In the thirteenth episode of the third season of Babylon 5, I don’t know how to summarize this. Intrigued? Then it’s time for Mark to watch Babylon 5.
Trigger Warning: For extensive discussion of PTSD, trauma.
I have thoughts. So many of them. This episode was truly an experience, and I’m gonna try to think about this from a few different angles.
I mentioned this on video, but this is a bold as fuck episode. On the surface, it seemed like such an innocuous and silly story, and I was grateful for the “break,” so to speak. I was reminded of the bizarre episode about the Holy Grail, though this episode certainly didn’t feel like a repeat . Regardless, It was so different! A man claiming to be King Arthur arrives, ready to fulfill his destiny. The absurdity of the premise is half of the tension. Is this really what this episode is about? Is it really what this show is doing? And as “A Late Delivery from Avalon” unfolded, I was still astounded that this was really happening. The Vorlon theory was compelling, too! That seemed like a possible explanation for all of this, given what they did with Sebastian. So what if the Vorlons were gearing up for some bigger fight, and this was a prelude to that?
Except that why were there SO MANY scenes just showing us how much this man believed in himself as King Arthur? The whole subplot with G’Kar was entertaining, but it took this story to an even weirder level. What was the point of it all? I feel like that was all intentional; this show committed to the premise it had given us as a means of directing us away from the truth. The further David McIntyre (and this script) delved into this delusion, the more I began to believed it all. This was really him, wasn’t it? There didn’t seem to be any explanation that made a lick of sense outside of the Vorlon one, so… were things as they seemed?
From a craft perspective, I got the sense that “A Late Delivery From Avalon” is in conversation with both the genre of science fiction and the medium of episodic and serialized television. By all accounts, this should have been a one-off. It was a story that was probably unconnected from the larger plot, or even if it was, its sinews were thin and superficial. Except that isn’t even remotely the case. The story of David McIntyre is integral to Babylon 5 because it’s the tale of how one man followed the orders of his captain, and those orders changed the course of human-Minbari history forever. Y’all, the Earth-Minbari War was started because A HUMAN CAPTAIN MISINTERPRETED A MINBARI SHIP WITH ITS GUN PORTS OPEN. Dukhat was killed by mistake!!! IT WAS ALL AN UNFORTUNATE MISUNDERSTANDING. This is! A Lot! To Handle!!!!!!! Oh my god, I can’t believe this. It’s such a brilliant idea, and once the twist hit, I was in shock. I still am. If this one person had defied orders, maybe the Minbari wouldn’t have ever gone to war with Earth. (But maybe they wouldn’t have discovered that Minbari souls were living on in humans either.)
This is going to be A Lot for a long time.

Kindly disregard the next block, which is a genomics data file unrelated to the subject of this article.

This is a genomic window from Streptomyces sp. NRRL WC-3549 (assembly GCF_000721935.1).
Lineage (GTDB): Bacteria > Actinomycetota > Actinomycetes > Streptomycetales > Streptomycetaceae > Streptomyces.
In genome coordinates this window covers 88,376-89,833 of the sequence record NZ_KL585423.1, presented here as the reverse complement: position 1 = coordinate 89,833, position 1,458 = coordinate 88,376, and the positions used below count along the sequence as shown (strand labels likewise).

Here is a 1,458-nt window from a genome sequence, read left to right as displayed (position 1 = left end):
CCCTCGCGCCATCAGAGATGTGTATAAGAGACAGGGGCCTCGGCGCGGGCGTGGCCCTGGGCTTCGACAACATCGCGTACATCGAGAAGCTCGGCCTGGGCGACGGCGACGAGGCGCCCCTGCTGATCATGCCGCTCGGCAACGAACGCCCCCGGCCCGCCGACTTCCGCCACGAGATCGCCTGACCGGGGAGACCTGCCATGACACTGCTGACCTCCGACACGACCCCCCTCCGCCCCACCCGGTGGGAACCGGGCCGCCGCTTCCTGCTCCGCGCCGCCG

There is an undeniable tragedy to David McIntyre, and from a character building perspective, this episode is also fantastic. In just forty-odd minutes, we get an in-depth look into a deeply complicated and troubled character. The twist does not negate what we saw before it hits; instead, there is a new depth to David’s delusion that he is King Arthur. Arthur’s story, especially the Battle of Camlann, fits so perfectly with what David went through. Thus, the script has a fullness to it. I felt like we got to see so much of this one person, and it made David’s confrontation with the truth so much more powerful. Of course, the serialized element of Babylon 5 helps with that, but even if that hadn’t been the case, I appreciated this from a characterization prospective.
If there’s anything to nitpick here, though, I would say that I felt that the eventual resolution cheapened this a bit too much for me. There were moments that were so real to me, especially when we see how David is triggered by certain images, sounds, or phrases. For me—because all manifestations of mental illness vary from person to person—these scenes had a texture and a grit that felt believable, that felt living. I worry about people thinking this was a bit gimmicky, and I say that because, despite that this man has lived with his trauma and PTSD for years and years, the end of the episode makes it seem like he’s just “cured.” There is no sense that he’ll continue to have to deal with his PTSD now that he’s been able to confront his delusion. Which isn’t to say that people don’t have breakthroughs that are significant and life-changing! Or that people are stuck within their trauma forever either. The end was just abrupt as hell, and I think I would have appreciated a little more attention paid to the possibility in David’s future. What does his life look like after this?
Ultimately: I AM SO MAD AT ALL OF YOU FOR THIS. WHAT’S WRONG WITH Y’ALL.
The video for “A Late Delivery From Avalon” can be downloaded here for $0.99.
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